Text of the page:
If your own outfit inspires you to write, you must be doing something right…or very, very wrong. Either way, I’m happy with that.

Prada Spring/Summer 2011

Prada Spring/Summer 2011

Marc Jacobs resort 2013

Marc Jacobs Resort 2013

Susie Bubble & Other Stories

Susie Bubble & Other Stories

Palmer//Harding papercuts

Autumn/Winter for the Palmer//Harding design duo is all about paper. Fresh, white, crisp, clean, structural yet free paper. Paper with highlighter details. The textures of paper: shredded, fringed, folded. Get the picture? It’s all about paper, sartorially-minded friends. Who knew that paper could be so diverse, delicious and wearable? Levi Palmer and Matthew Harding, that’s who.

The pair are based in London, where they both studied at Central Saint Martins; Palmer has a BA in menswear, and Harding both a BA and MA in womenswear, meaning they’re the ideal team to bring a masculine edge to women’s pieces, and a soft femininity to their men’s collections. They debuted back in 2011, using the simple white shirt as a starting block to launch themselves into the world of London Fashion Week. It worked, and the fashion community have taken notice of the young designers.

Their Autumn/Winter 2014-2015 collection showed progression in the creativity of their covetable designs. The white shirt was still a key feature – it revealed its many forms in 12 different looks – but the pair moved onto new silhouettes, exploring flowing silk trousers and structural miniskirts. The forms were made more impressive by the very clear theme running throughout the collection: the aforementioned paper. We saw a strong identity throughout the 28 looks, which showcased the pair’s skills in manipulating fabrics and making a concept effortlessly wearable.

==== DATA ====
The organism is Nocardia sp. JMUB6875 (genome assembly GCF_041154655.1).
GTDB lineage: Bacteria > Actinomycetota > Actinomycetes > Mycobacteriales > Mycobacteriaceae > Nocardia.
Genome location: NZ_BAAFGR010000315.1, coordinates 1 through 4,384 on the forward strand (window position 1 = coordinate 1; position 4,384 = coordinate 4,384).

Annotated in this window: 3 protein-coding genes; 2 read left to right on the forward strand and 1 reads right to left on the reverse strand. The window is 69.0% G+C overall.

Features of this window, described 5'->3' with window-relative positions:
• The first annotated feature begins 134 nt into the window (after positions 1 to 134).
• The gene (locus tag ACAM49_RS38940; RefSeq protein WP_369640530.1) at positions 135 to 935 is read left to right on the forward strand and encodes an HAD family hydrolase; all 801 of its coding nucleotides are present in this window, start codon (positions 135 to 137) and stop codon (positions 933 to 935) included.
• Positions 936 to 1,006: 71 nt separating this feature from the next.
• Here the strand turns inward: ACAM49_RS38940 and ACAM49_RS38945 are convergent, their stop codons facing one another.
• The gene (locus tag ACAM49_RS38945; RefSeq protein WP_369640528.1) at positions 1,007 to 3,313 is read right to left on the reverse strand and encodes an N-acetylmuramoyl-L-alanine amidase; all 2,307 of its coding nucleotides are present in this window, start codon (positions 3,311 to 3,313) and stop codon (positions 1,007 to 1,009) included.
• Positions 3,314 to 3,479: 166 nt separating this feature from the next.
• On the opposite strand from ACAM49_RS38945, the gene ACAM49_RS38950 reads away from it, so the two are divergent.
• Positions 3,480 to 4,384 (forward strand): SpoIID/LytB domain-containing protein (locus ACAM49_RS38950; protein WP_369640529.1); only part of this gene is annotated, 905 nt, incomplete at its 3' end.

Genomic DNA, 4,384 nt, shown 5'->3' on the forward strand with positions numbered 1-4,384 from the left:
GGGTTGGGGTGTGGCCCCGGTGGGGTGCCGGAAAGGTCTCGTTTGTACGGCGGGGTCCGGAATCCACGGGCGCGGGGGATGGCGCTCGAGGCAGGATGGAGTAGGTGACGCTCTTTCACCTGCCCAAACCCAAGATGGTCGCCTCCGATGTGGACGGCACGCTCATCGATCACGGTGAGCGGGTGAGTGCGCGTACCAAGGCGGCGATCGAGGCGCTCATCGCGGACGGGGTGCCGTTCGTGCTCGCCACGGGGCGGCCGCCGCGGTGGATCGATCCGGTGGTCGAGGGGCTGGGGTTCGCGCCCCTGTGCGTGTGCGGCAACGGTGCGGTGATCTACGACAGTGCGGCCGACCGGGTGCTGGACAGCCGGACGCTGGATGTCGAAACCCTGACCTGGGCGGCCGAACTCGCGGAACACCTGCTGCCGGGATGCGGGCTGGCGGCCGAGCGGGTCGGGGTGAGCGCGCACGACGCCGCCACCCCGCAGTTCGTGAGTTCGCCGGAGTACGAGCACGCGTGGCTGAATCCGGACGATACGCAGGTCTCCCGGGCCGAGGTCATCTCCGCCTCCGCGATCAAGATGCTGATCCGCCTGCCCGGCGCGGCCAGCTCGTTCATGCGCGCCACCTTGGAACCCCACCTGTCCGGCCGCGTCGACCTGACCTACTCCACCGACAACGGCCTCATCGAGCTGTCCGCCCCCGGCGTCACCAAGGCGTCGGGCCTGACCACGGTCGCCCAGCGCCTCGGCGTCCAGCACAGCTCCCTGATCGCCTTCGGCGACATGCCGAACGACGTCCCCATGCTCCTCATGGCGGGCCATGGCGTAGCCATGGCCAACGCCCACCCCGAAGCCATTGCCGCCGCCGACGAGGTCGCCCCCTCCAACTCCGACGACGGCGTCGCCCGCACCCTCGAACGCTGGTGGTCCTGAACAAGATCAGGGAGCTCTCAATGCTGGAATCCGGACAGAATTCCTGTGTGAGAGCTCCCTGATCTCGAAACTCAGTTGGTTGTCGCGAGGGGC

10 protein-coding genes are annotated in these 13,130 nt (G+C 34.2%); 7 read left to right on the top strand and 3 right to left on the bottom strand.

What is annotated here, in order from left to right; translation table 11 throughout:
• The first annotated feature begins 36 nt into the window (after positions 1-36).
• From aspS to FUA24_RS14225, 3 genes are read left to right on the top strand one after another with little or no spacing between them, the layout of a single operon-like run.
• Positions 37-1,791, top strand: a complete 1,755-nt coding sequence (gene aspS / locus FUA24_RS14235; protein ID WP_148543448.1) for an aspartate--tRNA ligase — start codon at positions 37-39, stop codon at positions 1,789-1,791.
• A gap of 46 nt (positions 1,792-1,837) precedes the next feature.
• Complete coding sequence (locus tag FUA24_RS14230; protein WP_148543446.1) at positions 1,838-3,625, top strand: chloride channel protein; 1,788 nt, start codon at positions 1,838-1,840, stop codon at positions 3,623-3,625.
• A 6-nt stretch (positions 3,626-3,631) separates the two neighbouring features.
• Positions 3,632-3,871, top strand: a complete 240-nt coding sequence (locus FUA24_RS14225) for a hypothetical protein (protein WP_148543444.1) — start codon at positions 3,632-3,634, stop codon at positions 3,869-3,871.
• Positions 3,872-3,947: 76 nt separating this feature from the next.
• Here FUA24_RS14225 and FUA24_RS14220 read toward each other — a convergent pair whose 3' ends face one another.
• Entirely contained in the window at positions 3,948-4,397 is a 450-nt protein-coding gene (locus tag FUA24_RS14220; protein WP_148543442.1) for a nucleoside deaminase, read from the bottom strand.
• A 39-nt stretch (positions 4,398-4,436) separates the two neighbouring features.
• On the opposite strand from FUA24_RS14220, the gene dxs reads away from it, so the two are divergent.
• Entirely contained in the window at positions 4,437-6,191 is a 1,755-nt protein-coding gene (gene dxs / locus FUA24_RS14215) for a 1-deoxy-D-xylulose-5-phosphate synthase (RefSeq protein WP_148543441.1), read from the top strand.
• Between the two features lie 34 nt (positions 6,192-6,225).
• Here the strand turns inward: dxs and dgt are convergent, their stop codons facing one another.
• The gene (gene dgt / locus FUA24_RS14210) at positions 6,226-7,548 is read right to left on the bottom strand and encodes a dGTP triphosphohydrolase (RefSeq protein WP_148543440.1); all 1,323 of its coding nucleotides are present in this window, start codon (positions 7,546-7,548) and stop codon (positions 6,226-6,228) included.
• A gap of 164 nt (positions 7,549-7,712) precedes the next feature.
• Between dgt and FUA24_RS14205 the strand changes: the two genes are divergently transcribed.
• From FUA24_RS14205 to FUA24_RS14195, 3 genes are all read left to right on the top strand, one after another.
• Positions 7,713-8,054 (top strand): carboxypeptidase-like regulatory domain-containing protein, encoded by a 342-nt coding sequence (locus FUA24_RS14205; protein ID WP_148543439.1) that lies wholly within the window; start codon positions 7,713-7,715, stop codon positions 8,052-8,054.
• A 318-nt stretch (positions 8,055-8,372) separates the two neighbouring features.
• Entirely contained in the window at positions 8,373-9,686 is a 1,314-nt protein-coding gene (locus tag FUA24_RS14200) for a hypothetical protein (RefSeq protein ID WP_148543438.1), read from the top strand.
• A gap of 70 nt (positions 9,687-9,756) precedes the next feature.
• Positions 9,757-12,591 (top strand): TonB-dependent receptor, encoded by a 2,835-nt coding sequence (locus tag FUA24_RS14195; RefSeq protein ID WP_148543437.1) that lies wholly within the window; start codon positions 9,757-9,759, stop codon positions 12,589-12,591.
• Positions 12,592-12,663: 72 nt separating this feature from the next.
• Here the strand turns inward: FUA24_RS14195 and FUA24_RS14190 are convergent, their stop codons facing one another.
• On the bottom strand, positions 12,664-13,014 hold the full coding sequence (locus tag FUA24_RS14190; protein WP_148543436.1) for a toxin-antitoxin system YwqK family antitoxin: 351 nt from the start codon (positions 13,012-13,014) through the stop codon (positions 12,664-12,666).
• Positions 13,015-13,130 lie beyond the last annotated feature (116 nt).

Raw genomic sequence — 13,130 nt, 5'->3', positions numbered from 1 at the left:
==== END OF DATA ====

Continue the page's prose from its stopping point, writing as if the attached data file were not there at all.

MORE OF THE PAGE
Did you ever think you’d want to sport shredded paper and a paperclip accessory? Think again. With hand-cut suede and leather, a modern look at fringing, and flashes of highlighter yellow, Palmer//Harding have made women want to wear the items found on their desks. Watch the show, and see how in one look the fabric flutters as a sheet of paper does in a light breeze, another shows its more rigid structures and Palmer and Harding explore the humble shredder via a multitude of glorious skirts, including a particular favourite oily purple number. There is huge attention to detail: at the London Showrooms in Paris, Levi Palmer explained that the shred-effect pieces are hand-cut, as lasers leave an undesirable black outline. After this painstakingly meticulous process, they then painted the tips bright yellow  to get the vibrant effect of a highlighter making its neon mark across virgin territories, also shown in the use of strips of neon mesh across crumples of fabric, and in the accessories worn around models’ necks – and it was a refreshingly diverse mix of girls who walked the show.

Palmer//Harding

Hand-cut suede with highlighter detail skirt

Palmer//Harding

Camel, white and highlighter yellow skirt

Palmer//Harding

Hand-cut oil-slick purple miniskirt details

This is a brand to watch. If they can make the humble sheet of paper and a highlighter look this good, I personally can’t wait for seasons to come.

Images from Fashion(Ed) In London’s Instagram.